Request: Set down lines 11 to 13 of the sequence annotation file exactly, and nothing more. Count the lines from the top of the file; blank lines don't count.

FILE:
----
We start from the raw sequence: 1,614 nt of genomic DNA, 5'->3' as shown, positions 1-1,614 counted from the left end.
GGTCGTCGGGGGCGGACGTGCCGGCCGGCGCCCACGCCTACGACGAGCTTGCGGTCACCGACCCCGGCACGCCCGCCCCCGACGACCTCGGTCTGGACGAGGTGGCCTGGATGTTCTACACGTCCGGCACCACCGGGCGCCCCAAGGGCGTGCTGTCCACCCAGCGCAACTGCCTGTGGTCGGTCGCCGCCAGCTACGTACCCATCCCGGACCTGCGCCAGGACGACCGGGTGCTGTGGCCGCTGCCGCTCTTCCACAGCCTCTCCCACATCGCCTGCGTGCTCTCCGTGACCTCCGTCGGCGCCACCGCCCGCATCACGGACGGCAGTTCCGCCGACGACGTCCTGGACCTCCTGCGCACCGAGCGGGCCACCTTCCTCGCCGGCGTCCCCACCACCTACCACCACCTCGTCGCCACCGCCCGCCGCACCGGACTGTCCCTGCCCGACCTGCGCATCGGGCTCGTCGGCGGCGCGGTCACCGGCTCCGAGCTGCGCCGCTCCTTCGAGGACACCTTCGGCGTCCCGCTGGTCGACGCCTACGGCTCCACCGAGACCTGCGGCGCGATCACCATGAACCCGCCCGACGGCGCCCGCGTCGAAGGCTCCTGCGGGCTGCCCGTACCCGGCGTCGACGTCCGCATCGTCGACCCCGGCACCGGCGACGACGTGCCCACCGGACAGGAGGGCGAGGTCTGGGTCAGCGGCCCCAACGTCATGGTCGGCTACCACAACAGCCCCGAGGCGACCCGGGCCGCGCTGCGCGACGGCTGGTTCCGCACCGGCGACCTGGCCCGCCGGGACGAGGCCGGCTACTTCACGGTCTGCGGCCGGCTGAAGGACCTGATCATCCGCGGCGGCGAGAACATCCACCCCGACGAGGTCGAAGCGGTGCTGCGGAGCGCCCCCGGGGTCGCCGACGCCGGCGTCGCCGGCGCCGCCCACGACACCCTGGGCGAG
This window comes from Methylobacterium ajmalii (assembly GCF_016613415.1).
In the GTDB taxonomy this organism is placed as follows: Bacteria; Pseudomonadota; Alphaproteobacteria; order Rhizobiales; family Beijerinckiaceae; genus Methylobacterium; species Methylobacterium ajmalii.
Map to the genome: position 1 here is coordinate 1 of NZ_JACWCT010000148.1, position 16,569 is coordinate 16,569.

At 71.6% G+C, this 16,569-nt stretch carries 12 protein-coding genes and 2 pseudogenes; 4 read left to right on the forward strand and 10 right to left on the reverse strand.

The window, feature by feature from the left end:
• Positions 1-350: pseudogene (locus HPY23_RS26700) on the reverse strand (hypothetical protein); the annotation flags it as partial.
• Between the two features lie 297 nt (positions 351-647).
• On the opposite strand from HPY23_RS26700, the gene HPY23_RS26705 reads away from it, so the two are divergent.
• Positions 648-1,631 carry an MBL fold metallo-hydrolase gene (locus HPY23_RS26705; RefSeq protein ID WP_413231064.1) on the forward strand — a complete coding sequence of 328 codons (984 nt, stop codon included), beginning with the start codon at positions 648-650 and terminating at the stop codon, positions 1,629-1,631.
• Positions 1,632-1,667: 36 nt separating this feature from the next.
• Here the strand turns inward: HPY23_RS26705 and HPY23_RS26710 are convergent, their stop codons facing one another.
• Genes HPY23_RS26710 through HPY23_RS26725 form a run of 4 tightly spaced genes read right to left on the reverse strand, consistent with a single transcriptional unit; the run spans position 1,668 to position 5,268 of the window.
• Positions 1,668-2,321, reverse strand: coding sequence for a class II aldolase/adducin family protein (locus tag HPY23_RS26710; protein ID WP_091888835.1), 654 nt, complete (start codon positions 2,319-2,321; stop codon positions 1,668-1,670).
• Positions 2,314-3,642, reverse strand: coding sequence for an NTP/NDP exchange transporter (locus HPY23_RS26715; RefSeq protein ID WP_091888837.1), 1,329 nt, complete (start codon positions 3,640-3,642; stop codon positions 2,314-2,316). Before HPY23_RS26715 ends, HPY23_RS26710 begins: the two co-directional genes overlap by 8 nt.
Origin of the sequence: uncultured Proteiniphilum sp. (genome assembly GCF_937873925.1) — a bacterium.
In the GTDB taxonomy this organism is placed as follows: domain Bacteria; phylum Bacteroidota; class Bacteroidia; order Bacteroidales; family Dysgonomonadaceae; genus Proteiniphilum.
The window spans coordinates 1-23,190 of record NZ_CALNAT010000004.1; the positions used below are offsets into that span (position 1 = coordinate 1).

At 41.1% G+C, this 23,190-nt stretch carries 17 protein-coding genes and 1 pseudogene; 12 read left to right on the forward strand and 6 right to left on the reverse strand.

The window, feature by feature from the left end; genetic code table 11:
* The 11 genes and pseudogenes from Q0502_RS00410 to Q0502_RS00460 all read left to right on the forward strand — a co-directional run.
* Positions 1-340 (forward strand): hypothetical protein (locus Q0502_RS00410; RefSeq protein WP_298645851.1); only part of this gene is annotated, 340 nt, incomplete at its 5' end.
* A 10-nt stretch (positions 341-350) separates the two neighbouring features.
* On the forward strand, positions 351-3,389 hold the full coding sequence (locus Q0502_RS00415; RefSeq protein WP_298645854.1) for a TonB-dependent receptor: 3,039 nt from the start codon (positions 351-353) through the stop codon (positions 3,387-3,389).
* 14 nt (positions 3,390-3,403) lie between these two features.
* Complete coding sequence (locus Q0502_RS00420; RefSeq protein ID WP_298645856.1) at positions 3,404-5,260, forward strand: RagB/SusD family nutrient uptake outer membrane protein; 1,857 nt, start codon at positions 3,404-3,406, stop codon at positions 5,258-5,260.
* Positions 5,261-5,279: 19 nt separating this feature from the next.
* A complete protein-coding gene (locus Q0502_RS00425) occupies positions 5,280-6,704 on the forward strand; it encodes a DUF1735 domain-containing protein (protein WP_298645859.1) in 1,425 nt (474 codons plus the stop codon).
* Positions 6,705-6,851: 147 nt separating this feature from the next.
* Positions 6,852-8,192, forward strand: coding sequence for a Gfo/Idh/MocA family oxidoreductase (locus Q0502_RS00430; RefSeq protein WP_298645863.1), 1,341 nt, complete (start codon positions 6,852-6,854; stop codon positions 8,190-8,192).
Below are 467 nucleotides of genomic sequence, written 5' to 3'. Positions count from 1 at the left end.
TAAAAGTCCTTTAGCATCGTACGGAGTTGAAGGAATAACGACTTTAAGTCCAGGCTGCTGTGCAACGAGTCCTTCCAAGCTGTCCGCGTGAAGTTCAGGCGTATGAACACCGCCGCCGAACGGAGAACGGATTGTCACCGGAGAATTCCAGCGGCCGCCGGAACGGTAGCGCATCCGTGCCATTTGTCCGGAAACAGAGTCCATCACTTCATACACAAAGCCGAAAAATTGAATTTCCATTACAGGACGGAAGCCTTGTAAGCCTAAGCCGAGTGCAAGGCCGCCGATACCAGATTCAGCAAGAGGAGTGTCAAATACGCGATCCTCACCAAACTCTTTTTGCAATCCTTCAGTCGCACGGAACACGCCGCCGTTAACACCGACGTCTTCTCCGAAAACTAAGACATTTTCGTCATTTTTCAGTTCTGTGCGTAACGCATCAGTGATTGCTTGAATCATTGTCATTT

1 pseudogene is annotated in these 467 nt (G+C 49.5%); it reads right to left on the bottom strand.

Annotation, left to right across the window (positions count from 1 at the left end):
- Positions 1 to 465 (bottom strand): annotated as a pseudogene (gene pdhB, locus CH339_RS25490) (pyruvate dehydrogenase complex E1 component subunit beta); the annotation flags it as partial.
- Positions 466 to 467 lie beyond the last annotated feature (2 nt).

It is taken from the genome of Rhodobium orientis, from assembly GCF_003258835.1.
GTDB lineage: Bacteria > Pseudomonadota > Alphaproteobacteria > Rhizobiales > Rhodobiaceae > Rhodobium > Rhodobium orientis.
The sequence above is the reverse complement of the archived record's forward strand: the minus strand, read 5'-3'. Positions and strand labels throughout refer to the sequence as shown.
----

• Positions 648-1,631 carry an MBL fold metallo-hydrolase gene (locus HPY23_RS26705; RefSeq protein ID WP_413231064.1) on the forward strand — a complete coding sequence of 328 codons (984 nt, stop codon included), beginning with the start codon at positions 648-650 and terminating at the stop codon, positions 1,629-1,631.
• Positions 1,632-1,667: 36 nt separating this feature from the next.
• Here the strand turns inward: HPY23_RS26705 and HPY23_RS26710 are convergent, their stop codons facing one another.